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Old 05-21-2019, 07:33 PM   #21
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Good thing were not on this trip with you, I’d be spending all your money (mostly on Libations) to supervise. LOL

Some great info from the fellow TF’ers, as usual.

Cheers gang
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Old 05-22-2019, 12:32 PM   #22
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Is the overhead too low to get some good rise in the hump?
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Old 05-22-2019, 03:49 PM   #23
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The loop will help if the issue is water flooding back from the main exhaust, but I really don't think that's what's happening.


I really think that the same exhaust back pressure that blows the water out of the lift muffler from the genny side, is blowing the water backwards into the genny from the main when the main exhaust goes under water completely from following/quartering seas. The back pressure developed by the main will push equally against the water in the flooded exhaust tube, and against the water in the lift muffler. It will blow the exhaust tube water out the back, and blow the lift muffler water into the generator.
This is the point I was describing with my comment.
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Old 05-22-2019, 04:03 PM   #24
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This is the point I was describing with my comment.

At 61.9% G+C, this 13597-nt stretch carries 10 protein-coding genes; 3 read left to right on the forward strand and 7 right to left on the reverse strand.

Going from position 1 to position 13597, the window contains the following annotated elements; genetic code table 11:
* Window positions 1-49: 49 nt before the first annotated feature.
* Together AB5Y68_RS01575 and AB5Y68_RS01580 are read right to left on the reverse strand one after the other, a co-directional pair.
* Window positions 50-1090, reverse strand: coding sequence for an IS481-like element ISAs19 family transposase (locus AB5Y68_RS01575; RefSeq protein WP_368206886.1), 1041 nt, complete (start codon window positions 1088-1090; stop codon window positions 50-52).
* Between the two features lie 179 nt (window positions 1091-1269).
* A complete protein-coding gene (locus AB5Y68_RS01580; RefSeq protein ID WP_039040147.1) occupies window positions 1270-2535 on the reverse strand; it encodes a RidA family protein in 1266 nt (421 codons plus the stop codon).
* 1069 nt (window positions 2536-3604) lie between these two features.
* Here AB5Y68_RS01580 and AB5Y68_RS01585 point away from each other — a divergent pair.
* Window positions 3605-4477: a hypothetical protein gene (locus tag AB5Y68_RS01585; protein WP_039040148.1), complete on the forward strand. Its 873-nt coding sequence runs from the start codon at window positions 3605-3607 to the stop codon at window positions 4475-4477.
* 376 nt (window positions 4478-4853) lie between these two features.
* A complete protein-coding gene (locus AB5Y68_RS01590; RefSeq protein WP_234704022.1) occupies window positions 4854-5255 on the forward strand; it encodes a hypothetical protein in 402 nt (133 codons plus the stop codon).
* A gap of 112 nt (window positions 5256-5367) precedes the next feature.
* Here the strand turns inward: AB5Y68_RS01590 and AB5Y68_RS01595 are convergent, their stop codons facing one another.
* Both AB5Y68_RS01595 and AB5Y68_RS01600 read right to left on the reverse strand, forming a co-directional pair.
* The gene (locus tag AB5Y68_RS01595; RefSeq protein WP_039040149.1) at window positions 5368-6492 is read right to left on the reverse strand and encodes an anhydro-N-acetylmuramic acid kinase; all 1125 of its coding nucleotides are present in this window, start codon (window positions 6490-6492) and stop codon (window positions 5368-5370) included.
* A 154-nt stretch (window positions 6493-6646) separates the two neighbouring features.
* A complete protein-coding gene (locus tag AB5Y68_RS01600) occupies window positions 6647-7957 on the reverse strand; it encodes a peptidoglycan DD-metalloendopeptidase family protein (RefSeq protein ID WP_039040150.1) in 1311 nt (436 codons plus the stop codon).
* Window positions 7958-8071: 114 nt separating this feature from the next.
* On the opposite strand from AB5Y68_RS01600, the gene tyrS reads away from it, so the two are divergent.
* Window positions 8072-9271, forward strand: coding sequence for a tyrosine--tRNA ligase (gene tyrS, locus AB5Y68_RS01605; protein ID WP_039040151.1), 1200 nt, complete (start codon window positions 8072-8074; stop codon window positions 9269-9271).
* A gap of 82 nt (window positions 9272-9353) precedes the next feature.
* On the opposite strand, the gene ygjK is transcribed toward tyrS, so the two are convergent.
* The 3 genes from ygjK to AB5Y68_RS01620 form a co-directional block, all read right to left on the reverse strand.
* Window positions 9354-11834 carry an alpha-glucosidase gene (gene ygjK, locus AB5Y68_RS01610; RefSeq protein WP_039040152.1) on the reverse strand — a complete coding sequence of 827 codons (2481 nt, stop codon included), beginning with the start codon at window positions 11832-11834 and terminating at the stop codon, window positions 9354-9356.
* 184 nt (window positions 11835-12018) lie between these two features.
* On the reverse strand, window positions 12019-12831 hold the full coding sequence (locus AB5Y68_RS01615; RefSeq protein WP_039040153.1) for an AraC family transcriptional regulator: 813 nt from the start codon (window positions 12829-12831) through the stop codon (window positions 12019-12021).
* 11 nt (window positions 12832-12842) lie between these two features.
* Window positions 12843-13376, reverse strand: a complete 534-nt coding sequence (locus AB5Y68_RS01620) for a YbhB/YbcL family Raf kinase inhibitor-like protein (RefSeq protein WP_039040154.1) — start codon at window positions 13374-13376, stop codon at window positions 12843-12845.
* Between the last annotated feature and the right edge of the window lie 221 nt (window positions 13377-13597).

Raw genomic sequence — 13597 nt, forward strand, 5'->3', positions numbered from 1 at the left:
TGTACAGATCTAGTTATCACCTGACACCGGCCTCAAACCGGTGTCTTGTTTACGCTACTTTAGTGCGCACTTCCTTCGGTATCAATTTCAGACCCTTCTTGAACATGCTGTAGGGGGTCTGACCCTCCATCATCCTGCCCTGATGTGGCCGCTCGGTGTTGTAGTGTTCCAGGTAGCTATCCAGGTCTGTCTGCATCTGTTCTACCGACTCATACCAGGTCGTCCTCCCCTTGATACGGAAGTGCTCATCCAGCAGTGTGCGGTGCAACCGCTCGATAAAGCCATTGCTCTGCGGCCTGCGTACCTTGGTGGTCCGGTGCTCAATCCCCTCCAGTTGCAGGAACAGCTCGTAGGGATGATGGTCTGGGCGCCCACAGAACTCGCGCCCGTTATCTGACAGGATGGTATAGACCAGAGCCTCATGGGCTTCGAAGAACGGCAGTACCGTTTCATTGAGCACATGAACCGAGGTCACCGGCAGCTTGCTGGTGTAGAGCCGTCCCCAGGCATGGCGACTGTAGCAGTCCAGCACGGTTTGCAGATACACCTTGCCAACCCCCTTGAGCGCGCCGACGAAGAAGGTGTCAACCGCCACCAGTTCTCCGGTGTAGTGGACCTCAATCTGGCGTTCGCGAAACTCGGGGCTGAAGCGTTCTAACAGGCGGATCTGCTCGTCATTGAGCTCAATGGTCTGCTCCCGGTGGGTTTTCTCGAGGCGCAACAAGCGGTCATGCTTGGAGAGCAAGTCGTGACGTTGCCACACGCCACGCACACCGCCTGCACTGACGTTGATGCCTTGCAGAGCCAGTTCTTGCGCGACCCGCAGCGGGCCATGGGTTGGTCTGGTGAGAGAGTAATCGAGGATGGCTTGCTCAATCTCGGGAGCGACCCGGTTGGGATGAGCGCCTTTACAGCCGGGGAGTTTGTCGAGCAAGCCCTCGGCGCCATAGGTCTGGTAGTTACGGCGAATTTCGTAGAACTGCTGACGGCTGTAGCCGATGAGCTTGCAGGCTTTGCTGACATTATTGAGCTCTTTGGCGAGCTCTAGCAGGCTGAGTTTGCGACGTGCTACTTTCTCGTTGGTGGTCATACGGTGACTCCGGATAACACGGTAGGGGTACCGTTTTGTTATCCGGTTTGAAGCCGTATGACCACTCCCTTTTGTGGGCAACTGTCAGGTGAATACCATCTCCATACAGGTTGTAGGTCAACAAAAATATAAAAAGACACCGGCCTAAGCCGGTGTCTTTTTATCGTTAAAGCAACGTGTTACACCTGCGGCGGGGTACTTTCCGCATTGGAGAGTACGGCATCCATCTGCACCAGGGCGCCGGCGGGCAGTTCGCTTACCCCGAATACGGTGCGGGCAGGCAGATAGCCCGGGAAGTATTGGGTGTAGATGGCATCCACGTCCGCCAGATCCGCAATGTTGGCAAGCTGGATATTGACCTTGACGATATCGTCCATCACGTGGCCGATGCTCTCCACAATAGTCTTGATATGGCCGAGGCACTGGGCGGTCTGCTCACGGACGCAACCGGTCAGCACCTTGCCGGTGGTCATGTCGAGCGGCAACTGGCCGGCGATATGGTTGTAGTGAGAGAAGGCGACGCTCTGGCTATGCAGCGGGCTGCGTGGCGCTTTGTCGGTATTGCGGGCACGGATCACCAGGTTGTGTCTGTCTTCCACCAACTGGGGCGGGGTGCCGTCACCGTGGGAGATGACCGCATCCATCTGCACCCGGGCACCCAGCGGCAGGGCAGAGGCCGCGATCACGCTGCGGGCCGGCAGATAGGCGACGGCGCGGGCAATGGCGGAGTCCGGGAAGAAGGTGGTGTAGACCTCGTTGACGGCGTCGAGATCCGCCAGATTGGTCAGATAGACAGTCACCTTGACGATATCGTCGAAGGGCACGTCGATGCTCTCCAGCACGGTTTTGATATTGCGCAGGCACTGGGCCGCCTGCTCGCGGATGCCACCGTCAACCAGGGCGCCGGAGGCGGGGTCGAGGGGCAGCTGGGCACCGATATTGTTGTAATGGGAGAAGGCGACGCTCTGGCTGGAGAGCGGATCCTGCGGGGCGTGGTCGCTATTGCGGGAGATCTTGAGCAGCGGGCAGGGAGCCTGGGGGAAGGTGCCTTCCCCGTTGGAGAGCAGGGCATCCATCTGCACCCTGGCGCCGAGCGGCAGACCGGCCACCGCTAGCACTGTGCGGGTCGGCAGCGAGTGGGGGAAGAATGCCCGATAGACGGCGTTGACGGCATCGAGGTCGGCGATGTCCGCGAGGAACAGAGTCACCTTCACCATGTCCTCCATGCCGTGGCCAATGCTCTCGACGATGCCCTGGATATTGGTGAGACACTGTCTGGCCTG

Yes. And that is why a gooseneck is preferable to just a plain hose loop. It has a volume chamber that would have to fill prior to back spilling over.
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Old 05-22-2019, 08:49 PM   #25
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Yes. And that is why a gooseneck is preferable to just a plain hose loop. It has a volume chamber that would have to fill prior to back spilling over.

Just for clarity, where are you proposing the loop? Between the generator and lift muffler, or between the lift muffler and the main engine exhaust tube?
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Old 05-23-2019, 09:21 AM   #26
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Just for clarity, where are you proposing the loop? Between the generator and lift muffler, or between the lift muffler and the main engine exhaust tube?
In between the lift muffler and the main exhaust. But if he has no room for a hose, he has no room for this. Common in sailboats, with low hp diesels deep in the hull.

Look at the flow arrows on the attached drawing.

It would have the same purpose as the hump a hose after the water lock, but allows for volume on the downhill side which maintains the flow velocity on the gen exhaust, while providing a flood volume from the main engine exhaust. Click image for larger version

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Old 05-26-2019, 10:49 AM   #27
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Easiest short term solution is just to keep the genset running in the problematic conditions.
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Old 05-26-2019, 10:55 AM   #28
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Easiest short term solution is just to keep the genset running in the problematic conditions.
Any stretch of the next 2000 + miles for ASD can be problematic. He is on the right track, fix it now so his very nice genset doesn't suffer a sad demise and ruin his trip.
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Old 05-27-2019, 01:02 PM   #29
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No engine or gen manufacturer warrants water entry into the cylinders, regardless of age because if you follow the installation instructions, there's virtually no way water can get in. To me that's very telling, I see violations of exhaust installation guidelines, for propulsion and genset engines, all too often. In many cases they've been that way for years before water actually makes its way into the cylinders.